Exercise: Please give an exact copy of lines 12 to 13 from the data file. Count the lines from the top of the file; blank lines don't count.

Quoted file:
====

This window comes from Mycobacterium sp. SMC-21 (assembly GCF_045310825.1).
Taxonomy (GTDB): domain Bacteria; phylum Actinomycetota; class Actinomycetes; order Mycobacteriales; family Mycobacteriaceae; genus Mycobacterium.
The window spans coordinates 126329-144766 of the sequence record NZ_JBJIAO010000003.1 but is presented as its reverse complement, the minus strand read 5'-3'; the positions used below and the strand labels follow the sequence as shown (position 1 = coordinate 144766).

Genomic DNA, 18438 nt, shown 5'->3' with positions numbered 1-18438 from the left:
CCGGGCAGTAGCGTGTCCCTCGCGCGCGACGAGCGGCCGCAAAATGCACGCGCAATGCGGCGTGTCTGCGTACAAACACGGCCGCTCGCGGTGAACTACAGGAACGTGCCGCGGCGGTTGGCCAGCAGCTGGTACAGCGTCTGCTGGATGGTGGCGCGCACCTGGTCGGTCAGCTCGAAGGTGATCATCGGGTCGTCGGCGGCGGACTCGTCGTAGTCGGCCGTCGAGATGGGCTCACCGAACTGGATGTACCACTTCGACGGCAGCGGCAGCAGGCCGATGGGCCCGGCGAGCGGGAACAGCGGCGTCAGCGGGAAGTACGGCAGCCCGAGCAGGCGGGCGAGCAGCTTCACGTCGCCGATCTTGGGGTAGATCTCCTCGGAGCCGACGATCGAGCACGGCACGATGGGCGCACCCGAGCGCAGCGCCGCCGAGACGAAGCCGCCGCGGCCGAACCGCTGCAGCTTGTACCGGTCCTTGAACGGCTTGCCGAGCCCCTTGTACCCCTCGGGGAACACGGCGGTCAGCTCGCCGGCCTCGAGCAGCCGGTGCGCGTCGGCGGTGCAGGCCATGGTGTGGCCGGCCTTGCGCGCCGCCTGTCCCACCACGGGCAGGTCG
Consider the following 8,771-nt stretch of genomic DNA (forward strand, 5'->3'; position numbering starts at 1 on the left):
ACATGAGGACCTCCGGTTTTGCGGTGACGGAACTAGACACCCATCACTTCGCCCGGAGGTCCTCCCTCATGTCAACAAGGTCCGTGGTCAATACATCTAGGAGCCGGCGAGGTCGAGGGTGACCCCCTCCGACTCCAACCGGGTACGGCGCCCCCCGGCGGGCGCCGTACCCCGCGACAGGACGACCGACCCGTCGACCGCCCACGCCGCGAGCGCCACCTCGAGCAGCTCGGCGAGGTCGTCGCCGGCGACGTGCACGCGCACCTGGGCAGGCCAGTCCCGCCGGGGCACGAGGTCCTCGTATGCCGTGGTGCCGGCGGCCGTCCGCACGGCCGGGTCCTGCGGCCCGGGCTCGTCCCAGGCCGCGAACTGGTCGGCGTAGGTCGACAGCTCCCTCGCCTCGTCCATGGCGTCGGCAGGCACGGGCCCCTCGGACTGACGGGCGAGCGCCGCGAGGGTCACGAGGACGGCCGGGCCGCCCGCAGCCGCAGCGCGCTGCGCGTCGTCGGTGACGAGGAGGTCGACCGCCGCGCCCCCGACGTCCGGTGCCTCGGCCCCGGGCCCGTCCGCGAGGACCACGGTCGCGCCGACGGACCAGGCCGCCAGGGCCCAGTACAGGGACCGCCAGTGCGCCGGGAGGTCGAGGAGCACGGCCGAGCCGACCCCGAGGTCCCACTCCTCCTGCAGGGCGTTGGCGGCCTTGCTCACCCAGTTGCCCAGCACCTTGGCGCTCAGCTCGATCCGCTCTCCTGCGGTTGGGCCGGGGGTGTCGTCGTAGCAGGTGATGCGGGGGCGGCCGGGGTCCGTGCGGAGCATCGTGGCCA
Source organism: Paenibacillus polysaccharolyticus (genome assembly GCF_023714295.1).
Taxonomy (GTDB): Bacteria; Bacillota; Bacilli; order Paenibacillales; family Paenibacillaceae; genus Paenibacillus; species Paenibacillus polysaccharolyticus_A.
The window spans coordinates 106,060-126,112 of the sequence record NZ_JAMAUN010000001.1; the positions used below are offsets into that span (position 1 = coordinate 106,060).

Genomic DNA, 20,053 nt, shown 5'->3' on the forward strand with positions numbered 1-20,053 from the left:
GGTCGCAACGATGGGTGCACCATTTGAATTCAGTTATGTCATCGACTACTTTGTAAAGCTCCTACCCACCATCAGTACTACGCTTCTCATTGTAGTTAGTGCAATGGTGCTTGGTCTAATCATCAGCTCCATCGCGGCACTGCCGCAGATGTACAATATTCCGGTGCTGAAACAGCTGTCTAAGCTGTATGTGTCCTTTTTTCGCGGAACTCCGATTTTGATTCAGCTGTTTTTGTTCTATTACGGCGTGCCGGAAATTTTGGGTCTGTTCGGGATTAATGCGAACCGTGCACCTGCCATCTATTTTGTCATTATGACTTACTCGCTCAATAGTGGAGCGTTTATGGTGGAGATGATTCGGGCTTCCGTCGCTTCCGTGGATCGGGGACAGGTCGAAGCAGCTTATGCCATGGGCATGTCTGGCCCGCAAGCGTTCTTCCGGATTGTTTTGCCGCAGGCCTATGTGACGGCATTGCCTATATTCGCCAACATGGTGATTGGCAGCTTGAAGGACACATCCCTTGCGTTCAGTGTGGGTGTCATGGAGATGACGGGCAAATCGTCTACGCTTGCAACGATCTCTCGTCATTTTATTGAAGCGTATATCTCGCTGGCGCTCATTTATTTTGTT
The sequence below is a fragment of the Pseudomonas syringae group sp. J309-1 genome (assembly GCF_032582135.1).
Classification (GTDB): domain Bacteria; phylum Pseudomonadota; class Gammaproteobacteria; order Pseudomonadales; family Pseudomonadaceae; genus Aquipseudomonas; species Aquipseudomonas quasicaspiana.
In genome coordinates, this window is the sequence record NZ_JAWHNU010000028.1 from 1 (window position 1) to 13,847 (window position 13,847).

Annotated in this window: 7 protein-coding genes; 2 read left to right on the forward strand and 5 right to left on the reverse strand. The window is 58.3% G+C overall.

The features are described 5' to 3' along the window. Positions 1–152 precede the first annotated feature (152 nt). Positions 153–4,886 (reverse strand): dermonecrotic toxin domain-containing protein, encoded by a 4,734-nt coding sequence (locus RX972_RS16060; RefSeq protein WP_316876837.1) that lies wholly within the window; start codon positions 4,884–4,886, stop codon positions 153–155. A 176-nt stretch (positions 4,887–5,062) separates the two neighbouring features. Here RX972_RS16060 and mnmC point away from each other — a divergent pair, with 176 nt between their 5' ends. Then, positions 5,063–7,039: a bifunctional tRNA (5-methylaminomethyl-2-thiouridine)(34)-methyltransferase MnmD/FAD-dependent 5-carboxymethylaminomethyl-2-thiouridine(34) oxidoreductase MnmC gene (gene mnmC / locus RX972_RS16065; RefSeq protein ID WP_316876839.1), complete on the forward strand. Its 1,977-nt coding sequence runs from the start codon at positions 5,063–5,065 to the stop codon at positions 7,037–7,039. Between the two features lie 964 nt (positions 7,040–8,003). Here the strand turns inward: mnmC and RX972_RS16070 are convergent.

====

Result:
GGTCGCAACGATGGGTGCACCATTTGAATTCAGTTATGTCATCGACTACTTTGTAAAGCTCCTACCCACCATCAGTACTACGCTTCTCATTGTAGTTAGTGCAATGGTGCTTGGTCTAATCATCAGCTCCATCGCGGCACTGCCGCAGATGTACAATATTCCGGTGCTGAAACAGCTGTCTAAGCTGTATGTGTCCTTTTTTCGCGGAACTCCGATTTTGATTCAGCTGTTTTTGTTCTATTACGGCGTGCCGGAAATTTTGGGTCTGTTCGGGATTAATGCGAACCGTGCACCTGCCATCTATTTTGTCATTATGACTTACTCGCTCAATAGTGGAGCGTTTATGGTGGAGATGATTCGGGCTTCCGTCGCTTCCGTGGATCGGGGACAGGTCGAAGCAGCTTATGCCATGGGCATGTCTGGCCCGCAAGCGTTCTTCCGGATTGTTTTGCCGCAGGCCTATGTGACGGCATTGCCTATATTCGCCAACATGGTGATTGGCAGCTTGAAGGACACATCCCTTGCGTTCAGTGTGGGTGTCATGGAGATGACGGGCAAATCGTCTACGCTTGCAACGATCTCTCGTCATTTTATTGAAGCGTATATCTCGCTGGCGCTCATTTATTTTGTT
The sequence below is a fragment of the Pseudomonas syringae group sp. J309-1 genome (assembly GCF_032582135.1).